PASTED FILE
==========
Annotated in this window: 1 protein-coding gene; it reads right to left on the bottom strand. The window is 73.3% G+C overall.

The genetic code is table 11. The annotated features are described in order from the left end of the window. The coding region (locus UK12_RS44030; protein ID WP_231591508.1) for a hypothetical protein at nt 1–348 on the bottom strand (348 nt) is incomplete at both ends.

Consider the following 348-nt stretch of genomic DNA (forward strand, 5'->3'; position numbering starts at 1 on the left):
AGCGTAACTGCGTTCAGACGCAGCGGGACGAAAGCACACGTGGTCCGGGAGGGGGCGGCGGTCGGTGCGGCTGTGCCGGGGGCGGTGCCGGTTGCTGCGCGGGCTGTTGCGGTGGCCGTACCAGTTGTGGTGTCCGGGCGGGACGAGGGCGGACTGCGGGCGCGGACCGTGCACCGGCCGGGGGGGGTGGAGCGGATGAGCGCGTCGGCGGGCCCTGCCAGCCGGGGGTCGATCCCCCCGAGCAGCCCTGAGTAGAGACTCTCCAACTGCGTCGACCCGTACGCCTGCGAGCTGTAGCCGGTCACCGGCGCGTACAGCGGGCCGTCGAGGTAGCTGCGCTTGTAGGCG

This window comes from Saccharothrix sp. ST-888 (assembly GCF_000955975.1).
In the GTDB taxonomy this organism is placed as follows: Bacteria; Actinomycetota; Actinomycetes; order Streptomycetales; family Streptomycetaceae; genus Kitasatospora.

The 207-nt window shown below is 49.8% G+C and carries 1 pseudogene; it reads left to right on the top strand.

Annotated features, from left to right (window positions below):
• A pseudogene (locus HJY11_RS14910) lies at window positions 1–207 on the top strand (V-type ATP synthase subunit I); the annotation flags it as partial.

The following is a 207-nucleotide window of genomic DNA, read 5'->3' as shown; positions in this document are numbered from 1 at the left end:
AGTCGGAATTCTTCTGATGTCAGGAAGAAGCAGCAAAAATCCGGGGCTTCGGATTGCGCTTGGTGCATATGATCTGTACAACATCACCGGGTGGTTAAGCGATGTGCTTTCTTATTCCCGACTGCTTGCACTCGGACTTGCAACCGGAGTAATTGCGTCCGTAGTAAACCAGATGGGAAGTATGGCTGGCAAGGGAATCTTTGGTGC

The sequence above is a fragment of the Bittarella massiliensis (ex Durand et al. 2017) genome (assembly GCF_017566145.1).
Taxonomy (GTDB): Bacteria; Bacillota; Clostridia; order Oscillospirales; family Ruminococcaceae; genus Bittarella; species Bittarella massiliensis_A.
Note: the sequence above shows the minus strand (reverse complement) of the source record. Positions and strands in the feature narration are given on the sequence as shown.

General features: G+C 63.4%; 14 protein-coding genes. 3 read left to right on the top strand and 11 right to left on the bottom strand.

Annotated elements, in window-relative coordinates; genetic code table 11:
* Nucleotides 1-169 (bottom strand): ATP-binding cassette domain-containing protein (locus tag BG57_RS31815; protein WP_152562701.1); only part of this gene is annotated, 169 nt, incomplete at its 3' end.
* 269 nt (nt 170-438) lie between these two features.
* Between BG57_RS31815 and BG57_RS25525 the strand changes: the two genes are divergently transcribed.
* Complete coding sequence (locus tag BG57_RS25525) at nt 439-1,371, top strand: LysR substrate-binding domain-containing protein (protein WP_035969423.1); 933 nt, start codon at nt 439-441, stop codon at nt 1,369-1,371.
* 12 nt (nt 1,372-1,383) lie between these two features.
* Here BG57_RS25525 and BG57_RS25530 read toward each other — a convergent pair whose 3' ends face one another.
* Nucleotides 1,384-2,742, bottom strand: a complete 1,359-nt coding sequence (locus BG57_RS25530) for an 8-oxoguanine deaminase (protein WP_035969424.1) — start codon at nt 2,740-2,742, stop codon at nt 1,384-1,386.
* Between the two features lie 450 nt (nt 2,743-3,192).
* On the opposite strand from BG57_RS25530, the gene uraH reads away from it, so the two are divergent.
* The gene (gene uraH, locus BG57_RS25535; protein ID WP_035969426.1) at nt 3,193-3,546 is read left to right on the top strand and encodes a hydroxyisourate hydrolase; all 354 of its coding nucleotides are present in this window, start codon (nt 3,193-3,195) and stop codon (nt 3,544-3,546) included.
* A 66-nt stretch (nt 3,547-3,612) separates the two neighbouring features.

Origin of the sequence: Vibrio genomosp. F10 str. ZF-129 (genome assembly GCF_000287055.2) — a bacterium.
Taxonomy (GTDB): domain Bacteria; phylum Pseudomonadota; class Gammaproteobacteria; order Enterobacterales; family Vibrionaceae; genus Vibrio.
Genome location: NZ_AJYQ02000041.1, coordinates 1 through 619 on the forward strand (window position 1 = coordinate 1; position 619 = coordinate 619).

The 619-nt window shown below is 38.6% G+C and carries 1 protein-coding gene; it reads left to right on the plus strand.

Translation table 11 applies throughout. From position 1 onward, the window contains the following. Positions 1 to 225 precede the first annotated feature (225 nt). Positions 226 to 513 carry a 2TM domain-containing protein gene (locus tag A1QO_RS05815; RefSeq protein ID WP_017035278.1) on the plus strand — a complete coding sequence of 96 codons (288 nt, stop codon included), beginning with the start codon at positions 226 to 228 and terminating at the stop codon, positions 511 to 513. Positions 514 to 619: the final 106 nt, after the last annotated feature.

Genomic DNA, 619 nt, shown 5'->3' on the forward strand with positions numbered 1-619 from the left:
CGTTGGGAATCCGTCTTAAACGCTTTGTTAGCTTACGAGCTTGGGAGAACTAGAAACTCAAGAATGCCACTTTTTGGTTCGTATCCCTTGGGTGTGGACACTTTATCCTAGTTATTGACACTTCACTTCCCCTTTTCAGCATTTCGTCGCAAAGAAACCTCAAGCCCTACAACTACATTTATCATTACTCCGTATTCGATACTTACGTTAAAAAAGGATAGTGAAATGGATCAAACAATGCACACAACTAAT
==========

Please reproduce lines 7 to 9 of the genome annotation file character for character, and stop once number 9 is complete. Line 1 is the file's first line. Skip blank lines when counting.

The 207-nt window shown below is 49.8% G+C and carries 1 pseudogene; it reads left to right on the top strand.

Annotated features, from left to right (window positions below):
• A pseudogene (locus HJY11_RS14910) lies at window positions 1–207 on the top strand (V-type ATP synthase subunit I); the annotation flags it as partial.